There is a strange dialectic between the two major moments in this confession—the writer’s childhood faith and her conversion. Despite the book’s focus on the deeply religious texture of her childhood experiences, Rice confesses that she was “a failure as a child.” From her earliest age, she utterly detested the weakness, the powerlessness and the vulnerability that constituted the “the purgatory of childhood.” Not surprisingly, children rarely make an appearance in Rice’s fiction; when they do, they are mere masks for a defiant adult spirit. Curiously, Rice’s conversion is an encounter with childhood. She finds herself irresistibly drawn to the vulnerability, fragility and dependence of the child Jesus. This “powerful inversion of God,” God become child, enthralls her. For Rice, the redemptive outreaching of God dwells in two moments of utter vulnerability: God surrendering into the arms of humanity as a child and God surrendering to humanity as the crucified one.
Rice concludes her spiritual memoir by addressing a set of challenging issues that have been at the heart of her fiction and at the center of cultural and religious debates, namely conflicts over gender and sexuality. She notes, “the world-transforming significance of the emancipation of women, and the liberation of gays,” the profound sea changes in the domain of sexuality and the resulting culture wars that these changes have provoked. Rice attempts to ease through these conflicts by making a closing pitch for the need to liberalize and relativize the significance of sexual issues in the name of Christian love.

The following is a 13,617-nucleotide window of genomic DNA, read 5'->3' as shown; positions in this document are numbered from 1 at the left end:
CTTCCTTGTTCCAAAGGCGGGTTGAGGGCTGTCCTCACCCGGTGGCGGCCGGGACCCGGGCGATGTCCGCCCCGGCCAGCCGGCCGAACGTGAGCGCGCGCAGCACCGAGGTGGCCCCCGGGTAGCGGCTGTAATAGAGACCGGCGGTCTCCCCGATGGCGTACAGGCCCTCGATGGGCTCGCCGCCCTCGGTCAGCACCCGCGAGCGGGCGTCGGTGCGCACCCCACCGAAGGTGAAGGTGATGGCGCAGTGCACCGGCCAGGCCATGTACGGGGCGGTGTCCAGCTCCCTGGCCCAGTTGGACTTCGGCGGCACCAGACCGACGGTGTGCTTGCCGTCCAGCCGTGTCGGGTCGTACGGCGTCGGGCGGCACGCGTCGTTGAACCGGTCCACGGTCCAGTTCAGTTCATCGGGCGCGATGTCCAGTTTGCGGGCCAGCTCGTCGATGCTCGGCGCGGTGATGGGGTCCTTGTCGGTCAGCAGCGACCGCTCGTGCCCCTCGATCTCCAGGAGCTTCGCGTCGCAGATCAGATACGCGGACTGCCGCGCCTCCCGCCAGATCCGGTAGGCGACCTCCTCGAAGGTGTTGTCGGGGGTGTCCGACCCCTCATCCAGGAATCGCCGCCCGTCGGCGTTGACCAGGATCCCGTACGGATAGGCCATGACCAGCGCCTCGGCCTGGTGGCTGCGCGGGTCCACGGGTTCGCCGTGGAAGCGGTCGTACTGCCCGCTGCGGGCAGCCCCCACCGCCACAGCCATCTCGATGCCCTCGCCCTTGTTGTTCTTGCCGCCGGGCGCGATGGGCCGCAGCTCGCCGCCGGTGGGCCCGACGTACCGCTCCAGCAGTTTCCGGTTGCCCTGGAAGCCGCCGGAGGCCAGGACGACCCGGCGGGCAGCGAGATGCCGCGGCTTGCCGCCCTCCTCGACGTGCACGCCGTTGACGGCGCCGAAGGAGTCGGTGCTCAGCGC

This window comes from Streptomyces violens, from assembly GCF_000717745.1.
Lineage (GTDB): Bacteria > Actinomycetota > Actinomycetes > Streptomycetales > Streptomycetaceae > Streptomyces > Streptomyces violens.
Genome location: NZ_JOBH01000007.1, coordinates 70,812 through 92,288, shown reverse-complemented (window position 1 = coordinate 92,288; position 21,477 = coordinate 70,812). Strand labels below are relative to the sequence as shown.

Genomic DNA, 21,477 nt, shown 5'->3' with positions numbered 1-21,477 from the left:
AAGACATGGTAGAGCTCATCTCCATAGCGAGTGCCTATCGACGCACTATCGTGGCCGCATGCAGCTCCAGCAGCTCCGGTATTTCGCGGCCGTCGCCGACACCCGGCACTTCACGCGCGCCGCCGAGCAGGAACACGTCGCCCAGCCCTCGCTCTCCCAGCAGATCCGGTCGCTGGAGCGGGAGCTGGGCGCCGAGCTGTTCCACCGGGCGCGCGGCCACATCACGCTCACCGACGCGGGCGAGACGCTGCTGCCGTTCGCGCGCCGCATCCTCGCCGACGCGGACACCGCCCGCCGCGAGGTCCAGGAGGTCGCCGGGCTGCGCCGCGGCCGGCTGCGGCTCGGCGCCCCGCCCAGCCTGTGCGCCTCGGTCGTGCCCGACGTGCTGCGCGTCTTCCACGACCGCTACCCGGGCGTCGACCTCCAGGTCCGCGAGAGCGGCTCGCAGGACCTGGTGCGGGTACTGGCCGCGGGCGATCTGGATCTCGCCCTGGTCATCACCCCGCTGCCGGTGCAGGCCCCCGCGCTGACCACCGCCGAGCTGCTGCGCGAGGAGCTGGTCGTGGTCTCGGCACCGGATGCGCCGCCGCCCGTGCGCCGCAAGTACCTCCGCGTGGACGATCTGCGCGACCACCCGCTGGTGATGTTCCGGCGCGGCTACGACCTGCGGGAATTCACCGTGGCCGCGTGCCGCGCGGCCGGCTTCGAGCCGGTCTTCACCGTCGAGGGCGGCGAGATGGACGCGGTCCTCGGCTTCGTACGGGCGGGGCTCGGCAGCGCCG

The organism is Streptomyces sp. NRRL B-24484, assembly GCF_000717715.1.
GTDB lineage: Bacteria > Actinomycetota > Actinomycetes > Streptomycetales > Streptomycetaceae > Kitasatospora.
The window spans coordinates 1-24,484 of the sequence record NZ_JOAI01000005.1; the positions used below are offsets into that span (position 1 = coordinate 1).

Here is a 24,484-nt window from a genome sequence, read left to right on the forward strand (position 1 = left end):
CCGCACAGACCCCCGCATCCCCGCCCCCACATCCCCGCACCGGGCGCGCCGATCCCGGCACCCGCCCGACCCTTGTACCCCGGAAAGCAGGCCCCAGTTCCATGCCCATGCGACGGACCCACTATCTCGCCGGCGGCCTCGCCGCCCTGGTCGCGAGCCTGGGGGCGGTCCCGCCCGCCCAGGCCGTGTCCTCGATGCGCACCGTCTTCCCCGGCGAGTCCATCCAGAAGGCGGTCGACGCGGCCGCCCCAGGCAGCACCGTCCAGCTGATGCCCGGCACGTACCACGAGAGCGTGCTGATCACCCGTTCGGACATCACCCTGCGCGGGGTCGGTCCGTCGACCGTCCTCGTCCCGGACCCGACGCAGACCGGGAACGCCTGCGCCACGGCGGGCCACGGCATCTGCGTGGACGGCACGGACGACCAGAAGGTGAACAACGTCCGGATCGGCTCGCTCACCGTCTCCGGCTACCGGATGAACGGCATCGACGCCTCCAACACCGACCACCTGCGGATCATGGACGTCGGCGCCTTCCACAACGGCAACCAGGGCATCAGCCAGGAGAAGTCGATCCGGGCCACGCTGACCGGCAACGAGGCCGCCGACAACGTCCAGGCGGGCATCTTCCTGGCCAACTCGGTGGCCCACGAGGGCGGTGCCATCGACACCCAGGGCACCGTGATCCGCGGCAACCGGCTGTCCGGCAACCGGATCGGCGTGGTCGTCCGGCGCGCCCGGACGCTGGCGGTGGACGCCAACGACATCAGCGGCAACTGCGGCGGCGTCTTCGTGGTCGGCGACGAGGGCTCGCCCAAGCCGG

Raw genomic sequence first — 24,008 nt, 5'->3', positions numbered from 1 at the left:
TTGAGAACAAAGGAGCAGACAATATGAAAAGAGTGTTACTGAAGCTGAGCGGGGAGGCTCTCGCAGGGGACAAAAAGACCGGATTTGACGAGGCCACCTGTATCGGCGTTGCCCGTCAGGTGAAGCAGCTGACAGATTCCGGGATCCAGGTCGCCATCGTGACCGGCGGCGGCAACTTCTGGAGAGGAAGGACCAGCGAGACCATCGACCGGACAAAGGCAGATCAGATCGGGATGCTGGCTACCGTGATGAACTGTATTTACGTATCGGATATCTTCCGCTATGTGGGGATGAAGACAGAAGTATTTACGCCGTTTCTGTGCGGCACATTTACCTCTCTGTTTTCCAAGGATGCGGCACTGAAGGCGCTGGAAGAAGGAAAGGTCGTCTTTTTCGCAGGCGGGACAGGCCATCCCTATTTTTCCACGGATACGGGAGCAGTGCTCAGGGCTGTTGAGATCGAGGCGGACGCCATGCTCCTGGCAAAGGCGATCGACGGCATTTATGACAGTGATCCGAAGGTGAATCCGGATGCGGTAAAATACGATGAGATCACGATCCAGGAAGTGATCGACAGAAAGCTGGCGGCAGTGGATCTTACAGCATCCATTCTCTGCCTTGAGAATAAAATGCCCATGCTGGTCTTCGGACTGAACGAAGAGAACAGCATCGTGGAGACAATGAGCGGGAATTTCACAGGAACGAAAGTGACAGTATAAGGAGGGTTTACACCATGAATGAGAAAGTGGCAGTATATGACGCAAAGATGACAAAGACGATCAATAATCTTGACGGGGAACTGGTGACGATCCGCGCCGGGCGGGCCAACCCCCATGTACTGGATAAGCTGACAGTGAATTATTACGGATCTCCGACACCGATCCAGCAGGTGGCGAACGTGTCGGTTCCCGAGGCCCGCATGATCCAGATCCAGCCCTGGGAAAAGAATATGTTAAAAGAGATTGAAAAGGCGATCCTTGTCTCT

In sharp contrast, contemporary Catholic teaching has responded to these upheavals by intensifying its emphasis on the sacred significance of sexuality. Pope John Paul II’s work on the “theology of the body” attempts to break through the current impasse by advancing a high vision of sexuality that he discovers hidden deep within sacred Scripture. Some respond with enthusiasm to this new theological vision, others find the elevated sweep of John Paul’s sexual theology far removed from the fears and fantasies of ordinary sexual life. Rice pursues a very different path. She searches for illumination by delving into the dark lusts, the betrayals and the fragile ecstasies that constitute the swirling erotic universe in which we exist. She discloses that had she been aware of the lofty bench mark set by John Paul II’s “theology of the body,” it might have presented a serious obstacle to her journey to the Catholic faith.